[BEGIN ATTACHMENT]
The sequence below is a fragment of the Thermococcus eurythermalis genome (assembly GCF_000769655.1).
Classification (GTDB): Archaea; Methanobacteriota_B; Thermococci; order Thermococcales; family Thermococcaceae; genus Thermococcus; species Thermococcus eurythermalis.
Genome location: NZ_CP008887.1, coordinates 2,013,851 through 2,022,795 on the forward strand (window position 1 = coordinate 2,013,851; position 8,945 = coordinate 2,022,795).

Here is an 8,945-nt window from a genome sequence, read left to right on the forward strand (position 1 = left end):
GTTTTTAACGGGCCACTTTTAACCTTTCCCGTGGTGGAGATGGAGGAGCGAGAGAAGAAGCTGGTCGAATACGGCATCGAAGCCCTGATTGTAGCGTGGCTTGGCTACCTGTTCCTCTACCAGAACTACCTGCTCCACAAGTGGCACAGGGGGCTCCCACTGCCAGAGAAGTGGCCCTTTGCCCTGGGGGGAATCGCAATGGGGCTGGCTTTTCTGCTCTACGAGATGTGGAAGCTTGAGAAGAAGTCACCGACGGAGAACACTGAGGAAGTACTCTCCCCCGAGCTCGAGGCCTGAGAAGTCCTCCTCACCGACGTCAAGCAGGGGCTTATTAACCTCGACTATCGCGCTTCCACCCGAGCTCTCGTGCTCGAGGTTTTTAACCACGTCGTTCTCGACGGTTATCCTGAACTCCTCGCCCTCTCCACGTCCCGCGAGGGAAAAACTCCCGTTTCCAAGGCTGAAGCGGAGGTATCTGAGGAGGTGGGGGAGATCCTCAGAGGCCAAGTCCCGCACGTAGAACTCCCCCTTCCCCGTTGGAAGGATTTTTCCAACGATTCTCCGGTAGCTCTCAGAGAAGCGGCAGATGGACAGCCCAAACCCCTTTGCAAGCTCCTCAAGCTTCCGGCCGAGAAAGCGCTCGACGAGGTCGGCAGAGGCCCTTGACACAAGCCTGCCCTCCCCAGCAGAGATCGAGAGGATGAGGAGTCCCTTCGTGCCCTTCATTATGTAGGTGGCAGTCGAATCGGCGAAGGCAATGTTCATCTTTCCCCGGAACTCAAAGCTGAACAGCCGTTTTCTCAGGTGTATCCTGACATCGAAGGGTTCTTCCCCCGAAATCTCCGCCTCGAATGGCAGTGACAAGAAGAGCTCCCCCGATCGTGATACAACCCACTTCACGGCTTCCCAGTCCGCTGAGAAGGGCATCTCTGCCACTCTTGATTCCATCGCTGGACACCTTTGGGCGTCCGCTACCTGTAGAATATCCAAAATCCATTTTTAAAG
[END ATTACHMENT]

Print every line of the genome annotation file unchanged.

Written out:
The sequence below is a fragment of the Thermococcus eurythermalis genome (assembly GCF_000769655.1).
Classification (GTDB): Archaea; Methanobacteriota_B; Thermococci; order Thermococcales; family Thermococcaceae; genus Thermococcus; species Thermococcus eurythermalis.
Genome location: NZ_CP008887.1, coordinates 2,013,851 through 2,022,795 on the forward strand (window position 1 = coordinate 2,013,851; position 8,945 = coordinate 2,022,795).

Here is an 8,945-nt window from a genome sequence, read left to right on the forward strand (position 1 = left end):
GTTTTTAACGGGCCACTTTTAACCTTTCCCGTGGTGGAGATGGAGGAGCGAGAGAAGAAGCTGGTCGAATACGGCATCGAAGCCCTGATTGTAGCGTGGCTTGGCTACCTGTTCCTCTACCAGAACTACCTGCTCCACAAGTGGCACAGGGGGCTCCCACTGCCAGAGAAGTGGCCCTTTGCCCTGGGGGGAATCGCAATGGGGCTGGCTTTTCTGCTCTACGAGATGTGGAAGCTTGAGAAGAAGTCACCGACGGAGAACACTGAGGAAGTACTCTCCCCCGAGCTCGAGGCCTGAGAAGTCCTCCTCACCGACGTCAAGCAGGGGCTTATTAACCTCGACTATCGCGCTTCCACCCGAGCTCTCGTGCTCGAGGTTTTTAACCACGTCGTTCTCGACGGTTATCCTGAACTCCTCGCCCTCTCCACGTCCCGCGAGGGAAAAACTCCCGTTTCCAAGGCTGAAGCGGAGGTATCTGAGGAGGTGGGGGAGATCCTCAGAGGCCAAGTCCCGCACGTAGAACTCCCCCTTCCCCGTTGGAAGGATTTTTCCAACGATTCTCCGGTAGCTCTCAGAGAAGCGGCAGATGGACAGCCCAAACCCCTTTGCAAGCTCCTCAAGCTTCCGGCCGAGAAAGCGCTCGACGAGGTCGGCAGAGGCCCTTGACACAAGCCTGCCCTCCCCAGCAGAGATCGAGAGGATGAGGAGTCCCTTCGTGCCCTTCATTATGTAGGTGGCAGTCGAATCGGCGAAGGCAATGTTCATCTTTCCCCGGAACTCAAAGCTGAACAGCCGTTTTCTCAGGTGTATCCTGACATCGAAGGGTTCTTCCCCCGAAATCTCCGCCTCGAATGGCAGTGACAAGAAGAGCTCCCCCGATCGTGATACAACCCACTTCACGGCTTCCCAGTCCGCTGAGAAGGGCATCTCTGCCACTCTTGATTCCATCGCTGGACACCTTTGGGCGTCCGCTACCTGTAGAATATCCAAAATCCATTTTTAAAG